Verse > Anthologies > Edward Farr, comp. > Elizabethan Poetry
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Edward Farr, ed.  Select Poetry of the Reign of Queen Elizabeth.  1845.
 
Saphickes vpon the Passion of Christ
XC. A. W.
 
HATRED 1 eternall, furious reuenging,
Mercilesse raging, bloody persecuting,
Scandalous speeches, odious reuilings,
            Causelesse abhorring;
 
Impious scoffings by the very abiects,        5
Dangerous threatening by the priests anointed,
Death full of torment in a shamefull order,
            Christ did abide here.
 
He that in glory was aboue the angels,
Changed his glory for an earthly carkasse,        10
Yeelded his glory to a sinfull outcast,
            Glory refusing.
 
Me, that in bondage many sinnes retained,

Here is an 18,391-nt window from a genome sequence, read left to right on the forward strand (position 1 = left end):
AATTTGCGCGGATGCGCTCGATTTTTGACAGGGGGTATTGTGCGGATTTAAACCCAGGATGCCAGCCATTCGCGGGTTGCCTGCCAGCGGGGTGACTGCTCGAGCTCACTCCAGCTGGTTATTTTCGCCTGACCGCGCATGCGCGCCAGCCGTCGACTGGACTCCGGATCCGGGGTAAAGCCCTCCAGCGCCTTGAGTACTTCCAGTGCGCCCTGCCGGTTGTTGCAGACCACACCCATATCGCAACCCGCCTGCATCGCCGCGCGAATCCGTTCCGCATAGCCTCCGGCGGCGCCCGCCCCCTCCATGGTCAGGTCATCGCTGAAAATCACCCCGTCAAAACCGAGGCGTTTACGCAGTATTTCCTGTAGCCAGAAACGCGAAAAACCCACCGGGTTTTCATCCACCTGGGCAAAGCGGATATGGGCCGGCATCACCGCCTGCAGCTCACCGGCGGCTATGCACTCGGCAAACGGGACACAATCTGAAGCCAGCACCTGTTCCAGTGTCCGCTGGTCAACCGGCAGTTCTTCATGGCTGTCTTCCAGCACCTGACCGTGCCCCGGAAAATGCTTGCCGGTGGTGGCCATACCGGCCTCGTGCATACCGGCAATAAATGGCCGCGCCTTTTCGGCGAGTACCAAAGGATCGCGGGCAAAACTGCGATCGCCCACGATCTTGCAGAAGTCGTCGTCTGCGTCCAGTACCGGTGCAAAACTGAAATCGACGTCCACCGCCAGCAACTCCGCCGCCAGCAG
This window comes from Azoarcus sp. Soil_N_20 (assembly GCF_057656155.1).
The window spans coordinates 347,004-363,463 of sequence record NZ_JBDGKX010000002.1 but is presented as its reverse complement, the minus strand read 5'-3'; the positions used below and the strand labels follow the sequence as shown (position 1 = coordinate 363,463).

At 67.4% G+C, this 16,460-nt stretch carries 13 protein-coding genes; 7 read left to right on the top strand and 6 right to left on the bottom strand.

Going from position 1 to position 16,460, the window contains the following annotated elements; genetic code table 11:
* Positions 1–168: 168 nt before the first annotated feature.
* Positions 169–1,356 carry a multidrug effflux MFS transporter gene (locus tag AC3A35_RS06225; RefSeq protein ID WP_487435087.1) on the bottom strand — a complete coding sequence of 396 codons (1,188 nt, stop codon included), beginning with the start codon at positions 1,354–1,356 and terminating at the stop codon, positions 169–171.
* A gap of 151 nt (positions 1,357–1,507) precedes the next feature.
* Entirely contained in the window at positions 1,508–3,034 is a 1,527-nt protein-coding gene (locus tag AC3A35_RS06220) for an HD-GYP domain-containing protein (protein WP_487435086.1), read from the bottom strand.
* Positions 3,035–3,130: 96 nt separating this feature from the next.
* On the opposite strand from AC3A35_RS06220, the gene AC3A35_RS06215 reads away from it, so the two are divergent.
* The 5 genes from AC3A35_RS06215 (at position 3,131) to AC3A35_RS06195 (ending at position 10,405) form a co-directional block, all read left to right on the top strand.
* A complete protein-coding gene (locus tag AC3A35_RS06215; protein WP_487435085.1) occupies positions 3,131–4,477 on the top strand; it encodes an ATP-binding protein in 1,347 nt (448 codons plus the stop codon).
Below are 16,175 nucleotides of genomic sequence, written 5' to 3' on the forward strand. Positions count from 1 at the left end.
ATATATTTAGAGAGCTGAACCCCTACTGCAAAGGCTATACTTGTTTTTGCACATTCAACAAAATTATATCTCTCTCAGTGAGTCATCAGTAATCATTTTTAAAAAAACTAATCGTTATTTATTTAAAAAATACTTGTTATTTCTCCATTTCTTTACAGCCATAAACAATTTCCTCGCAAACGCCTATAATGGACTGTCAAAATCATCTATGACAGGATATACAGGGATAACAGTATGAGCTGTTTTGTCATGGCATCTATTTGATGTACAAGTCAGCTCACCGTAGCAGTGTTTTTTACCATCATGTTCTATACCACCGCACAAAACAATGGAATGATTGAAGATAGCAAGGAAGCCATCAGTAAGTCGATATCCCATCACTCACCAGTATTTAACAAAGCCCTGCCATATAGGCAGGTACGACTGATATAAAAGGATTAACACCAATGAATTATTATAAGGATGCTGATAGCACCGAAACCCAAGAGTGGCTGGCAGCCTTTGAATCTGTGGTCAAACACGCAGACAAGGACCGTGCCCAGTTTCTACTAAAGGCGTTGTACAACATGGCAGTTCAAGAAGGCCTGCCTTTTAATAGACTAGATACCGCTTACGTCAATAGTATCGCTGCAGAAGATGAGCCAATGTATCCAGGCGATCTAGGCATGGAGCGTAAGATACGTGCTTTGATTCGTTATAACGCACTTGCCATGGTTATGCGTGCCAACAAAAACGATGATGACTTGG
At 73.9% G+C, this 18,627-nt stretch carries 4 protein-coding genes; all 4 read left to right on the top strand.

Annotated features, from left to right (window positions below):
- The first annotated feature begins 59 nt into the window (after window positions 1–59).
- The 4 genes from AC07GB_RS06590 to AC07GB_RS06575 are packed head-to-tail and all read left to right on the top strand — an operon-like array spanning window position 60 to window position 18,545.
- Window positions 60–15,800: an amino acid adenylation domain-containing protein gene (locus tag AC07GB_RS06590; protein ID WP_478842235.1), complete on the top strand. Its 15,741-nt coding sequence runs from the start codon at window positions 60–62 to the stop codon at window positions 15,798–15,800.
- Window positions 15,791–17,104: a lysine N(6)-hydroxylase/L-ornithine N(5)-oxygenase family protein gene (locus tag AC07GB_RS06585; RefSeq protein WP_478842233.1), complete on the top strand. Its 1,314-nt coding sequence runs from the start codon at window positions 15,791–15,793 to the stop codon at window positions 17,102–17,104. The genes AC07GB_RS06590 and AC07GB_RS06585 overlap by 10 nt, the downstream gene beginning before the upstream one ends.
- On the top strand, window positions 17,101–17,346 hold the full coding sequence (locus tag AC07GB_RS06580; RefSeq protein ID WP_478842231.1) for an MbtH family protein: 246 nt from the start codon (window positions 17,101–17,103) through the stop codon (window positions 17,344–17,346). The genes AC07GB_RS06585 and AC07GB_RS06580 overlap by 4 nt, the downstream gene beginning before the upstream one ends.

He for his goodnesse—for his onely goodnesse—
Brought from hell-torments to the ioyes of heauen,        15
            Not to be numbred:
 
Dead in offences, by his aide reuiued,
Quickned in spirit, by the grace he yeeldeth.
Sound then his praises, to the world’s amazement,
            Thankfully singing.        20
 
Note 1. XC. A. W.—This writer was one of the contributors to Davison’s “Poetical Rhapsody.” The only names agreeing with the initials, mentioned by Ritson, are Andrew Willet and Arthur Warren, and he is inclined to attribute them to the latter; but no proof exists. Sir Egerton Brydges’ supposition, that the poems to which they are affixed were by Sir Walter Raleigh, is equally unsupported. The author lived after the death of Sir Philip Sidney, in 1585: he wrote an eclogue, an epigram, and some hexameters upon his death. [back]
 
 
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